Whether they call it crowdsourcing, community-based monitoring or simply volunteer research, many scientists rely on members of the public for collecting data, but that fact is not always obvious in the studies that they later publish.

Caren Cooper, a scientist at the Bird Population Studies and Citizen Science programs at the Cornell Lab of Ornithology, would like to see that change. She says more researchers should explicitly state when their research relies on "citizen science," the term she uses to describe "research practices that relies on public contributions of data."

Cooper is a big supporter of citizen science. Much of her research draws on information from eBird, a program that allows users to report any bird seen anywhere and is the biggest volunteer-based data collection in the world. She also gives talks on the subject, where she says she often hears the same concern from other scientists.

"The most frequent question I got was about data quality; they'd ask, 'How do we know the data is any good?'" Cooper said. "I'd often say, the proof is in the pudding."

To show the influence of citizen science on current research, Cooper and her colleagues evaluated a review paper written by 27 ornithologists. The paper outlined 10 central claims about the impacts of climate change on migratory birds. The paper represents a "critical synthesis of the existing scientific support for the patterns, mechanisms, and consequences of phenological changes in bird migration," according to the study.

They found that half of the 173 original studies cited in the review paper were based on citizen science research. Yet more than 40 percent of these papers only mentioned volunteers in the acknowledgements, while another roughly 40 percent did not use the term volunteers at all, simply mentioning the name of the group that provided the data, like the British Trust for Ornithology's Common Birds Census.

An often understated influence
When the majority of the review authors ranked the quality of the evidence supporting each of the claims, Cooper found no correlation between the amount of volunteer-collected data backing up each claim and the confidence the researchers had in the claim's reliability.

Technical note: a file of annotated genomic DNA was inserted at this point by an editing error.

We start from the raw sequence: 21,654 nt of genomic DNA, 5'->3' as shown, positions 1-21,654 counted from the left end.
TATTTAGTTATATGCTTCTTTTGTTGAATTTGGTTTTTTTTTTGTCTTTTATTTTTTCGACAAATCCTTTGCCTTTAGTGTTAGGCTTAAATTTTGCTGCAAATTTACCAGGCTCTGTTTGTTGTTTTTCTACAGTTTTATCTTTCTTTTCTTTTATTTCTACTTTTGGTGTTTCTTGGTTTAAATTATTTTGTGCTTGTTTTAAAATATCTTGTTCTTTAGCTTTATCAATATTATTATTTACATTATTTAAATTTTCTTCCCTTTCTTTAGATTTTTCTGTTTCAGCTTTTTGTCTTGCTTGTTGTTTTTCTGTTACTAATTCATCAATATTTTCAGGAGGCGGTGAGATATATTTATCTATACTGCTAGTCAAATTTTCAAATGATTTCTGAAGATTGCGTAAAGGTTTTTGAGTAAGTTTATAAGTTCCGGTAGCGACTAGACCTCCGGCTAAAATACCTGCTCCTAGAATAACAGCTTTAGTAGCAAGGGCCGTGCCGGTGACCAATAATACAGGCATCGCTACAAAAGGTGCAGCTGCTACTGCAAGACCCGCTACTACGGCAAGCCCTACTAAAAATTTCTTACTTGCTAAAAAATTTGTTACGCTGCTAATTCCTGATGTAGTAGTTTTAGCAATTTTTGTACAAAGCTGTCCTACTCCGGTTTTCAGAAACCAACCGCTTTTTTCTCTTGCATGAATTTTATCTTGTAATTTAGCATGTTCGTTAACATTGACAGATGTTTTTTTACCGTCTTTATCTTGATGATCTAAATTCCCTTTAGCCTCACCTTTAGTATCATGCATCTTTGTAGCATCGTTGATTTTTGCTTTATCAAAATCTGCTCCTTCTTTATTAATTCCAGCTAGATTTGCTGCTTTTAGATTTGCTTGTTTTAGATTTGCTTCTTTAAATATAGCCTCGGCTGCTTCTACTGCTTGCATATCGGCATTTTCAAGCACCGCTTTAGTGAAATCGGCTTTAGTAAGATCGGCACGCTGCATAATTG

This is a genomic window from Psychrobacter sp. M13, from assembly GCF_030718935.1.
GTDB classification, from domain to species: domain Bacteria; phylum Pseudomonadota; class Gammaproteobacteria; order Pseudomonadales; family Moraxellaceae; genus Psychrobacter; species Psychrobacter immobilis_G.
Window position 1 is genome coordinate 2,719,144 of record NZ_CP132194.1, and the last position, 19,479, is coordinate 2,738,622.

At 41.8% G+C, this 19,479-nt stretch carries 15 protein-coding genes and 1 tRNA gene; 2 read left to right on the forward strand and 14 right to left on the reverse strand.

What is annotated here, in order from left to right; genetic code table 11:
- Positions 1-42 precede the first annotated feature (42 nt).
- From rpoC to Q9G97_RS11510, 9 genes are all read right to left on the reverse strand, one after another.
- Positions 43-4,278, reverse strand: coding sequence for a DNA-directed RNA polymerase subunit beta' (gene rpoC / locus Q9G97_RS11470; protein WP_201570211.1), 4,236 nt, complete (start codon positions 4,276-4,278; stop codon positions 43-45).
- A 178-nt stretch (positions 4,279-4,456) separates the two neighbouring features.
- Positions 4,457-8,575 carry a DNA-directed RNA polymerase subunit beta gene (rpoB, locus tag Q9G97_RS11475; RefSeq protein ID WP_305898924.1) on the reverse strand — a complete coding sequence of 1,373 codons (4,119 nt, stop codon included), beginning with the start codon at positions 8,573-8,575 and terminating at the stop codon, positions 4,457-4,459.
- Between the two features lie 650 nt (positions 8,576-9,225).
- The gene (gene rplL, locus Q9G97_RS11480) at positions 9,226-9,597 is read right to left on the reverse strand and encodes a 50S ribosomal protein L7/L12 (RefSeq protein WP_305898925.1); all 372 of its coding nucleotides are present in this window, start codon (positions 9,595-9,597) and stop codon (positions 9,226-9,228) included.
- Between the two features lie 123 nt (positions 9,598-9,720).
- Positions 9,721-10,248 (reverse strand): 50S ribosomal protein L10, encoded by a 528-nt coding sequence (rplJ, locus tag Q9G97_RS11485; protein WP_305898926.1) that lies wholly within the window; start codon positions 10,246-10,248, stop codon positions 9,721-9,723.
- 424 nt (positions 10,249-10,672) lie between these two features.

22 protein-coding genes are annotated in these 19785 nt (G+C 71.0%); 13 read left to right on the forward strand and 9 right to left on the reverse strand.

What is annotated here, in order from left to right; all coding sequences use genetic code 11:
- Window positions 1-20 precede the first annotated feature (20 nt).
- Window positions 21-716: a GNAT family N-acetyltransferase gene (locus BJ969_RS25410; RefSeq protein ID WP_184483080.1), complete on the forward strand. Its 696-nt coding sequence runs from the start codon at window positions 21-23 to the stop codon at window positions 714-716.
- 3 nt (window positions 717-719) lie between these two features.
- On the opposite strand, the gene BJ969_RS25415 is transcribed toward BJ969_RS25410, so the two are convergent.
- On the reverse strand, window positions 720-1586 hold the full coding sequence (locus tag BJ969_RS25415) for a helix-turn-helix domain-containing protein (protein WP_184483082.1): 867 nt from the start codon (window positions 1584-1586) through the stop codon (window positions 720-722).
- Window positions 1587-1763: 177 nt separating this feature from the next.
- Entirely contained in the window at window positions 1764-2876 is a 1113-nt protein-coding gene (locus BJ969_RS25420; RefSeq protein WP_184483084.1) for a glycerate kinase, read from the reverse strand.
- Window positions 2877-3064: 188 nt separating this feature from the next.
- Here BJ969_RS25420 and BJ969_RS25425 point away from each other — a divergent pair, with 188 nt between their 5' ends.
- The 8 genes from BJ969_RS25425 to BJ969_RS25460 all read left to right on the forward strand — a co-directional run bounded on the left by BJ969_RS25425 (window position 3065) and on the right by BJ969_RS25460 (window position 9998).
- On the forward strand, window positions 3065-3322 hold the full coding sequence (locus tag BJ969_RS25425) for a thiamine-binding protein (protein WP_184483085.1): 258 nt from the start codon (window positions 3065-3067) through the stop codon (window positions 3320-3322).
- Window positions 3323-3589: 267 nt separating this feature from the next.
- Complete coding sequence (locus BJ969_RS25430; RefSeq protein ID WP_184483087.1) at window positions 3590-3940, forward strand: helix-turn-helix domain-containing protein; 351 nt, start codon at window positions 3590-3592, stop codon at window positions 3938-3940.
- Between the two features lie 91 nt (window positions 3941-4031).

For Cooper, these results showed both that researchers had strong confidence in data from volunteers and revealed that the influence of citizen science on the study of birds and climate change was greater than is commonly acknowledged. Her study was published in the journal PLOS ONE this month.

None of the studies mentioned in the review paper used the terms "citizen science" or "citizen scientist."

Cooper didn't think the omission was intentional.

"I think that it's just the term citizen scientist hasn't really caught on," she said.

That's unfortunate because using citizen science in studies would not only highlight volunteers' role in science, it could also could attract more investment into future research, said Rick Bonney, director of program development and evaluation at the Cornell Lab of Ornithology, who reviewed Cooper's study.

"If we want to get more funding for these kinds of studies, let's all use that term," he said.

Citizen science projects are especially good at providing data for both long-term and geographically broad studies that require too much data for a single research team to compile on their own.

Although the term "citizen scientist" is fairly new, members of the public have been contributing to science projects for decades. One of the oldest projects is the National Audubon Society's Christmas Bird Count, started in 1900. The volunteer-generated count has helped track bird populations around the world. In an even older study, farmers began formally collecting weather data beginning shortly after the Civil War. Information from those records is still used today in climate change research, according to Cooper.

Wide range of opportunities
Bonney was one of the first to use the term "citizen science" in 1994 as a way to more easily describe the types of volunteer-based studies that had become more popular at the university since the end of the 1980s.

"I just thought citizen science had a nice ring to it," Bonney said.

In fact, a man named Alan Irwin gets official credit for coining "citizen scientist" in 1995. He used the term to describe the way the public influences and participates in science, rather than to describe the data collected, according to Cooper.

Today, people interested in taking part in citizen science projects can easily find a broad range of studies. Participation can be as simple as filling out an online form

Bonney said the public seemed to embrace citizen science faster than the scientific community. As an example, Bonney described a talk he gives each March to science communication students about the current role of citizen science in research. He said when he first started doing the talk in the 1990s, students seemed surprised and excited about the fact that people without science backgrounds could get involved in research. This year, when he informally surveyed the lecture, the response was much different.

"The students now just expect the public to be involved," he said. "People are just taking matters into their own hands."

To learn more about citizen science projects in the past and present, go to Cooper's blog on PLOS ONE, Coop's Citizen Sci Scoop.

Reprinted from Climatewire with permission from Environment & Energy Publishing, LLC. www.eenews.net, 202-628-6500